Where you have employer subsidized self-insured medical benefits being provided to highly compensated individuals (“HCIs”) after employment and that subsidy is only offered to HCIs, you run the risk that the actual medical benefits provided (not the premiums) may be taxable to the executive under 105(h).  

105(h) Implications of Self-Insured Arrangements

As you know, it has been a common practice among US companies to provide senior executives with employer-paid COBRA benefits for some period after termination.  This is largely because in the 30 or so years that Code Section 105(h) has been on the books, enforcement of 105(h) by the IRS has been rare.

However, the recent enactment of health care reform has caused companies to re-examine the potential 105(h) implications of their self-insured arrangements.  Code Section 105(h), by its terms, only applies to self-insured plans but health care reform has created a new anti-discrimination paradigm applicable to fully-insured plans which is to be based on the principles in 105(h).

It is generally anticipated that in connection with the development of that paradigm, you may well see the IRS attempt to more rigorously enforce 105(h) on self-insured plans.


Sometimes you will see continuation arrangements structured to avoid the 105(h) issue.  Often the executive pays the full COBRA premium on an after-tax basis and then the employer cuts a check back to the executive for the employer subsidy.  Assuming that there is no binding obligation that the employer provided payment be used to pay for the health coverage and that the executive is treating those checks as income, there is an argument that the benefits are being provided under a program financed with employee after-tax dollars thereby making the benefits exempt from tax under Code Section 104 and eliminating the 105(h) issue.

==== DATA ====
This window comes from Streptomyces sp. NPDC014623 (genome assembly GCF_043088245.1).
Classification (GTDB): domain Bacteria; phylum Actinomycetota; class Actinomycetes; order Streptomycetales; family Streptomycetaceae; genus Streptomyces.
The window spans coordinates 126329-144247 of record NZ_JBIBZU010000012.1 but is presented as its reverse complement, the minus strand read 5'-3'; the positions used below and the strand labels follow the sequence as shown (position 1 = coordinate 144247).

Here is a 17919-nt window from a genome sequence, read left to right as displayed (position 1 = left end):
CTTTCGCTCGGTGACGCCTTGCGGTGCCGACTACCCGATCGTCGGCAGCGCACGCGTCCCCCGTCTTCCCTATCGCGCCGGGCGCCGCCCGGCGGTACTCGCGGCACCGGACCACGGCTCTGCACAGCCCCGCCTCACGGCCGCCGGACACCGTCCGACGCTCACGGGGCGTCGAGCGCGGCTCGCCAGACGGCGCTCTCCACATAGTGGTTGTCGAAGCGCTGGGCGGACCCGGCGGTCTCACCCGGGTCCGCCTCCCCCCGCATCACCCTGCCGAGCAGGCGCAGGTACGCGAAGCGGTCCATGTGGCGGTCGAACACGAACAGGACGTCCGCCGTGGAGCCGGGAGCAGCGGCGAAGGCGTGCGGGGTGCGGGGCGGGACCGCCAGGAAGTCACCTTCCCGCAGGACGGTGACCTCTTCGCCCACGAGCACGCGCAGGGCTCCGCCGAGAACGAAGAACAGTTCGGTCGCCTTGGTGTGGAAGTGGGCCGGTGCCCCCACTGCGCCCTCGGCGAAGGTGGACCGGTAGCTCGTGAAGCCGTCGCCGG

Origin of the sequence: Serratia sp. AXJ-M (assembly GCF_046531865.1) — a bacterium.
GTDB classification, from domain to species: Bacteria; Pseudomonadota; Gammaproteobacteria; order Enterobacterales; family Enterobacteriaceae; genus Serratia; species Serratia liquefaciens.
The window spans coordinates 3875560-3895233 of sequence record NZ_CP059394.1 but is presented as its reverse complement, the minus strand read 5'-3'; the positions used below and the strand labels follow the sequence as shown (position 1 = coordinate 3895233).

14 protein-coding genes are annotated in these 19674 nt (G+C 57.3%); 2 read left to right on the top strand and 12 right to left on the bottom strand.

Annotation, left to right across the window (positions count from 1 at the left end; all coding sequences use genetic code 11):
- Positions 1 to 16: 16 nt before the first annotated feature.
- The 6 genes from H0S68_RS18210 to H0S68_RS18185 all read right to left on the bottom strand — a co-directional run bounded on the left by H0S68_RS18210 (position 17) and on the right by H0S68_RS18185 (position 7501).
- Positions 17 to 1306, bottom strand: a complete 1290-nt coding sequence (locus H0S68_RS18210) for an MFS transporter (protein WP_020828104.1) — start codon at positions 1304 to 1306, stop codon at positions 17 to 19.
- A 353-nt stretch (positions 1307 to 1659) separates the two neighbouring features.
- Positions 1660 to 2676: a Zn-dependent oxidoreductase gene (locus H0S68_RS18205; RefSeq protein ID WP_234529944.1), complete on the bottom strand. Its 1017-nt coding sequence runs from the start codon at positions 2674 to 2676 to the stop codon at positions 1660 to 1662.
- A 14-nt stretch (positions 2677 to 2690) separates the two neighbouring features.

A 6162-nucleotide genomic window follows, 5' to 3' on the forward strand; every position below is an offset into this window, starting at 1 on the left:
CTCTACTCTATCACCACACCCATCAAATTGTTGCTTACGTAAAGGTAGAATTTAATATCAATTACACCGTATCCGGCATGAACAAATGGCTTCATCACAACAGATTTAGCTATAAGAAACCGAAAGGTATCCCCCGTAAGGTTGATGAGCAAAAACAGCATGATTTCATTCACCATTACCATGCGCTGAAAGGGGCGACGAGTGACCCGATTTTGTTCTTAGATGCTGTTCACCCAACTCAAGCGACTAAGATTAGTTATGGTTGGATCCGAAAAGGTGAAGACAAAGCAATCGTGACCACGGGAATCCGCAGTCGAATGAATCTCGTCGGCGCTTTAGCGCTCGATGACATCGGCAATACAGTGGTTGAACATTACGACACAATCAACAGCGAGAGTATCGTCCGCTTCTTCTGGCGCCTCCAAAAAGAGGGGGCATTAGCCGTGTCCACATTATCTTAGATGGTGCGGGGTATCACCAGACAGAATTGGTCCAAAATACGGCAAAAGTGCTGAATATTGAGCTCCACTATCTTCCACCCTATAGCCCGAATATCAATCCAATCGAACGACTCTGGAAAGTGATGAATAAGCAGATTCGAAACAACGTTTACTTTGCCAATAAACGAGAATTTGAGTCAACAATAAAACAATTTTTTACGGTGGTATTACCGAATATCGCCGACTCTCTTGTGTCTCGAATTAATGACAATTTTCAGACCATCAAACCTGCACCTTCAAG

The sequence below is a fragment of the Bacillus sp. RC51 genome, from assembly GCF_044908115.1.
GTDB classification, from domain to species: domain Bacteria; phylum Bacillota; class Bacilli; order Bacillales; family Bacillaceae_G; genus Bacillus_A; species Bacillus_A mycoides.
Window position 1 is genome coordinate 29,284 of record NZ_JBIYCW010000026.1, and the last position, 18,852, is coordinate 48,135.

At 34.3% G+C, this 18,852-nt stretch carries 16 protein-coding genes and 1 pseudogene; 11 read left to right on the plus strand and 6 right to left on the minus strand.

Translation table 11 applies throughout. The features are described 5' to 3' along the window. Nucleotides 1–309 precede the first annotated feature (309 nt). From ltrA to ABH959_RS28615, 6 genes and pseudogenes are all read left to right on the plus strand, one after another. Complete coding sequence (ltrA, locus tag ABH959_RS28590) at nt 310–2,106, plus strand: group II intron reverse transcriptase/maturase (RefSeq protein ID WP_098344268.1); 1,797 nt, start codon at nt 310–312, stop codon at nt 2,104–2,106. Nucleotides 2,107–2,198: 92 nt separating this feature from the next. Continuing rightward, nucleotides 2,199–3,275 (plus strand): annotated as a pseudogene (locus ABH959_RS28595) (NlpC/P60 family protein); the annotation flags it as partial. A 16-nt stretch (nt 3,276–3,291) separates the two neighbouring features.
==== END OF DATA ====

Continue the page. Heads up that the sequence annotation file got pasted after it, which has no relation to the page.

Given that you typically provide the COBRA subsidy for the person’s relevant severance period, the most simple way to achieve the above would be to increase the severance amount in an amount equal to the monthly premium and just have the executive pay his entire unsubsidized COBRA premium on an after-tax basis.  Often you will see that additional amount grossed up for taxes to put the executive in the same economic place as if they had received the subsidy.

The COBRA obligation ceases if the person becomes covered under a subsequent employer’s group health plan.  Employers using the after-tax approach described above usually do not want to continue to provide the “additional” severance if the executive is no longer eligible for COBRA.  Accordingly, they will establish a separate severance amount (equal to the grossed up premium) that will shut off if the person loses COBRA coverage eligibility.


Christopher G. Guldberg has been practicing in the employee benefits and executive compensation areas since 1992 and is a senior member of the Firm’s benefits practice. Mr. Guldberg advises on a wide range of benefits issues including design, implementation, operation and termination of tax-qualified retirement plans and welfare benefit plans. He assists with all aspects of regulatory compliance associated with employee benefit plans and regularly advises clients on ERISA's fiduciary and prohibited transactions provisions. He also has helped clients correct benefit plan defects through DOL and IRS voluntary correction programs and has assisted clients with negotiated settlements with regulatory authorities.